Are Credit Cards Bad?

 

Are there credit cards for bad credit? The answer is yes. If you have been over 30 days late on loan, charge card, or mortgage payments, if you have unpaid medical bills, or if you have legal judgments against you such as child support or other lawsuits, you may have "bad credit". There are many of us who have been unable to keep up with our monthly bills and have fallen behind in the last 12-24 months. You may be thinking there are no options or credit cards for bad credit. That is not true. Access to a credit card is almost required in this age of technology we live in. This increasing need for consumers to make credit card purchases creates the demand for more and more credit cards for bad credit. There are three types of credit cards that are available for people with bad credit. The first type is called a prepaid credit card. With a prepaid card, you get out of it exactly what you put in. Similar to a checking account, you deposit a certain amount of money into an account and this is your spending limit. Approval is usually guaranteed regardless of your credit score and there is no need to deal with the credit bureaus.

 

The second type of card you can obtain is a secured credit card. With a secured card, you deposit a cash amount into an interest-bearing savings account. This amount becomes your collateral. You are then issued a card and a line of credit in the amount of your deposit. When you make purchases, your credit limit decreases, monthly payments are calculated, and you are sent a bill. If you make purchases, a monthly payment is expected just like a regular credit card. Like prepaid cards, approval is usually guaranteed regardless of your credit score. Unlike prepaid cards, many secured card issuers report payments to credit bureaus. If you have bad credit, the limit on an unsecured card may be lower than a person with good credit, and you may be subject to slightly higher interest rates and/or fees, but the advantage is that you will not have to make any kind of deposit up front. Many unsecured credit cards for bad credit come with credit limits up to $1000. Click here to get credit cards for bad credit or click here to do a low interest rate credit card. Remember, nine months, as the banks and lending institutions eventually get bailed out of their bad loans by the Federal Government, and then start competing for the revenue streams that credit cards represent.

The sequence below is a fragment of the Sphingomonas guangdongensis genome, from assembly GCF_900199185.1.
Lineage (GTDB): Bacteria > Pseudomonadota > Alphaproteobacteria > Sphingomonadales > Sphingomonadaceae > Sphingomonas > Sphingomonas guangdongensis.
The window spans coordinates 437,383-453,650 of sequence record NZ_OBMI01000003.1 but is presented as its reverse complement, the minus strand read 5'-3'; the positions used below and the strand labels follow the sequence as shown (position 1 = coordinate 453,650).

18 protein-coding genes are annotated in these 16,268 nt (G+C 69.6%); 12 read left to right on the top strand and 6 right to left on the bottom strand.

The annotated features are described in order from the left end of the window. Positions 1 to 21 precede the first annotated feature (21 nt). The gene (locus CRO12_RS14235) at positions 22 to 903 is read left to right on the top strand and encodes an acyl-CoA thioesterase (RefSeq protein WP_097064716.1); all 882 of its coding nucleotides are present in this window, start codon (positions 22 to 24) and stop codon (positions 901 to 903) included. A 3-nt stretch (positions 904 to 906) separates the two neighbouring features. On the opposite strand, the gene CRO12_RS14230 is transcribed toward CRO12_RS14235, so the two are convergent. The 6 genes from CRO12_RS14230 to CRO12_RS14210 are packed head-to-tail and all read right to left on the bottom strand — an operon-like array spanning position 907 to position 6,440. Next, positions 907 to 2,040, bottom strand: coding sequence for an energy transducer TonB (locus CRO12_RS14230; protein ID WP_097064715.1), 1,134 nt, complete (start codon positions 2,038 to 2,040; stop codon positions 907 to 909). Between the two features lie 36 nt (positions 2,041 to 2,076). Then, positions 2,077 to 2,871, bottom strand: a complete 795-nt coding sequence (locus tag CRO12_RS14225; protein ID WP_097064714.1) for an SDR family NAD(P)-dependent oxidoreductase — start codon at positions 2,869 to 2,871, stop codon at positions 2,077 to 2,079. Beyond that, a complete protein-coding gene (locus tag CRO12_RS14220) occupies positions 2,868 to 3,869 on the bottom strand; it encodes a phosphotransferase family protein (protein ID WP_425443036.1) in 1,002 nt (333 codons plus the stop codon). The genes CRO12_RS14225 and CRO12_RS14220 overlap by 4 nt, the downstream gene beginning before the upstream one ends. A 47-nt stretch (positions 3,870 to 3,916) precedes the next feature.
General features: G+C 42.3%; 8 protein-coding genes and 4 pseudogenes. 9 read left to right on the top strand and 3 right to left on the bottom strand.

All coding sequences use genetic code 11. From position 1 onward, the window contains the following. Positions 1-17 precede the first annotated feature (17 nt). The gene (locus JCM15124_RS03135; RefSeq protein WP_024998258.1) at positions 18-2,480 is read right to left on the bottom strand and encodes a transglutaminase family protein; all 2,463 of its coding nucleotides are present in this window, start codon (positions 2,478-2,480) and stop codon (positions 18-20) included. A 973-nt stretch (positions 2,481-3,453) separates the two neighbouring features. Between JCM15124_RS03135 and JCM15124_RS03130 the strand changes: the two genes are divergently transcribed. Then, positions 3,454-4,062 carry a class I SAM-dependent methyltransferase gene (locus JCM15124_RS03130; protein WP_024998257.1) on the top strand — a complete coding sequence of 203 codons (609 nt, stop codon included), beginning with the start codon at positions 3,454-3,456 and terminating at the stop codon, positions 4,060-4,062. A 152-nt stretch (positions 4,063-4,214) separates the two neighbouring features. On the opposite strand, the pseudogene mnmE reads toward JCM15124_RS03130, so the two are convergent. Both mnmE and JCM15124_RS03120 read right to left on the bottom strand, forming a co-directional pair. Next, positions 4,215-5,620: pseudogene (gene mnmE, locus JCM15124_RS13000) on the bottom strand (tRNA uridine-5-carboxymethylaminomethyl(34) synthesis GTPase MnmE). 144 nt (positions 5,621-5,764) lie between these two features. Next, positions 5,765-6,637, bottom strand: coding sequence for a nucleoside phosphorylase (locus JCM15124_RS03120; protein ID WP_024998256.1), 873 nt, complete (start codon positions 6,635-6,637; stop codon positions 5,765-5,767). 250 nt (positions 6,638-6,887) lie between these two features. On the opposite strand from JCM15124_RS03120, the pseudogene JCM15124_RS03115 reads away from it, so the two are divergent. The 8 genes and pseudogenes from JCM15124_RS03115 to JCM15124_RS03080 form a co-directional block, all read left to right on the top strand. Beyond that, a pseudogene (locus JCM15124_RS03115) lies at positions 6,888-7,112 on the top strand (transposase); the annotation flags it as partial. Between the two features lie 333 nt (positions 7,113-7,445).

Here is a simple set of guidelines for you to keep in mind as these offers come pouring in; nearly every single one of the guide lines boils down to common sense and reading the fine print, and they all come down to understanding how interest works and how banks make money off it. When you have a credit card, it has an interest rate, expressed as a percentage. This is the percentage of your annual balance that is charged as a usage fee every year by the bank. For your convenience, it's applied monthly. For example, if you have a card with a 12% APR interest rate, and borrow $1,000 on it as your average balance, you'll bay $120 in interest on the loan. Every credit card has a grace period; this is the period during which if you pay off the balance, no interest accrues. Don't Forget to pay off your credit card bills in full, every month, just like you make your car payment every month. Keeping a balance means you start accumulating interest, and the rule of thumb on interest is that it always makes everything more expensive. The mathematical rule of thumb on interest is called the Rule of 72. in points, and that's the amount of time it takes for the cumulative interest payments to equal the average balance you had on the card.

 

Some low interest rate cards have an introductory rate, typically 2-3%. Look at it as a way to get yourself out of debt, not as a way to get more money to spend, and you'll be safer. Pay attention to what the interest rate will be when the introductory low rate ends, and look at annual fees. Also look into what the interest rate changes to if you're ever late with a payment. Most credit card companies run their rates up substantially in that set of circumstances. As with all financial services options, look at low interest credit cards in context. Be sure to compare the various offers, make sure that what you're getting is, in fact, the best deal for your situation, and work responsibly with your credit to build up a good credit history, so you can keep a good credit history and when you want to buy a big item like a house or a car you can get the credit you want easily.



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